Black trumpets are saprotrophic mushrooms that feed on decaying organic matter like dead trees.  They also appear to have mycorrhizal relationships with the roots of trees and other plants. However, their exact ecological role in nature is yet to be fully established.

If you’d like to learn more about black trumpet mushrooms, check out our article Everything You Need to Know About the Black Trumpet Mushroom.


Chaga is an ugly parasitic fungus that grows on the bark of birch trees in colder Northern climates.  They are one of the uglier mushrooms out there, looking like a clump of burnt wood. But they are packed with health benefits and have been used as a traditional medicine in Russia and Scandinavia for centuries.

Medicinal Chaga Mushroom

Chaga is bitter and not good for cooking.  Traditionally Chagas were ground into a powder that was made into tea, but nowadays, it is also sold in capsules as a supplement.



Many chefs consider chanterelles to be one of the most delicious of all wild mushrooms.  They grow in forested regions of North America and Europe, especially in mossy areas of pine forests.

Chanterelle Mushroom Identification

Knowing how to identify chanterelle mushrooms is critical if you’re interested in harvesting them. At first, it may be confusing, but chanterelle identification will be easier with practice, and in no time, you’ll be able to differentiate chanterelles from their look-alikes.  Read all about them in our guide to foraging for chanterelles.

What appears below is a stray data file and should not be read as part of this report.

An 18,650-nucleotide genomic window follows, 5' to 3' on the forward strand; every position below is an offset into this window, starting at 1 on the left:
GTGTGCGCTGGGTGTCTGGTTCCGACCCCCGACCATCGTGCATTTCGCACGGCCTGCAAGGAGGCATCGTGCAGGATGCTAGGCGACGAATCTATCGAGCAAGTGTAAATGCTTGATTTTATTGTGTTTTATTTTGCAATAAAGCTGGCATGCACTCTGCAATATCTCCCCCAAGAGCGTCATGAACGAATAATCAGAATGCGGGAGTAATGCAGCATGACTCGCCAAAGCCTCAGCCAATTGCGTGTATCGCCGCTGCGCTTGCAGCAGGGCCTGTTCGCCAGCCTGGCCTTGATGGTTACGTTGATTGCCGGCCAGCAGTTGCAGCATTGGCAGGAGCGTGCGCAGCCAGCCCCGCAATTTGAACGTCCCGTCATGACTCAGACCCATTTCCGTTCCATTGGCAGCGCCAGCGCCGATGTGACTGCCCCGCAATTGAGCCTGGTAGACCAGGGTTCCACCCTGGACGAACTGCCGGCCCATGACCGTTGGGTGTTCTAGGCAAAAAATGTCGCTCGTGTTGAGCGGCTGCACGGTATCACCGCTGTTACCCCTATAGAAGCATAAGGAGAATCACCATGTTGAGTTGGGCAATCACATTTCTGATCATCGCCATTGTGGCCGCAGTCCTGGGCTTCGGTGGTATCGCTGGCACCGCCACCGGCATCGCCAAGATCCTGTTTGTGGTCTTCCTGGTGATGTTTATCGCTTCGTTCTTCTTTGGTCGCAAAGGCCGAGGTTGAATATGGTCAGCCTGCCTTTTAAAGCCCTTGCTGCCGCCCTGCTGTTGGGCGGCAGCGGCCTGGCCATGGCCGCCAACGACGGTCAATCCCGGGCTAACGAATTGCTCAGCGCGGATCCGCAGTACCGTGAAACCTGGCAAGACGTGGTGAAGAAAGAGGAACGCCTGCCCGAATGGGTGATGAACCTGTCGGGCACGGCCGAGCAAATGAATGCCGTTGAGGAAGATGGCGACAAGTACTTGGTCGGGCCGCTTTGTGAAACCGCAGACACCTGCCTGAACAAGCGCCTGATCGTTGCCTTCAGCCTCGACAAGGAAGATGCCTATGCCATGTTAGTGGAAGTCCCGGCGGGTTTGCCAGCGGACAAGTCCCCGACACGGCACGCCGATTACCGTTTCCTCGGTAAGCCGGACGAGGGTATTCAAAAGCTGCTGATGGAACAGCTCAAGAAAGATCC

And once you have some chanterelles, see our article on cooking chanterelles for some recipe ideas.


Cordyceps is another ugly parasitic fungus that grows on the backs of insects.  Sounds pretty unappetizing, right?

Parasitic Cordyceps Mushrooms -- Parasitic

As unappetizing as they sound, they are thought to have significant health benefits in Asia, where dried cordyceps have been used in traditional medicine for centuries to treat many ailments, including fatigue, kidney disease, and low sex drive.


Cremini mushrooms are the same as the common white button mushrooms you find in the store, but they have aged longer. They turn brown as they get older.  They have a similar flavor, but their texture is slightly firmer.

Cremini Mushrooms

Creminis are delicious in soups, stews, casseroles, and other highly liquid dishes.

Giant Puffballs

Round, white and spongy, Giant Puffball Mushrooms are easy to spot out in the woods.  They can grow even bigger than a basketball, large enough to easily feed a group of hungry mushroom foragers.

Ripe puffball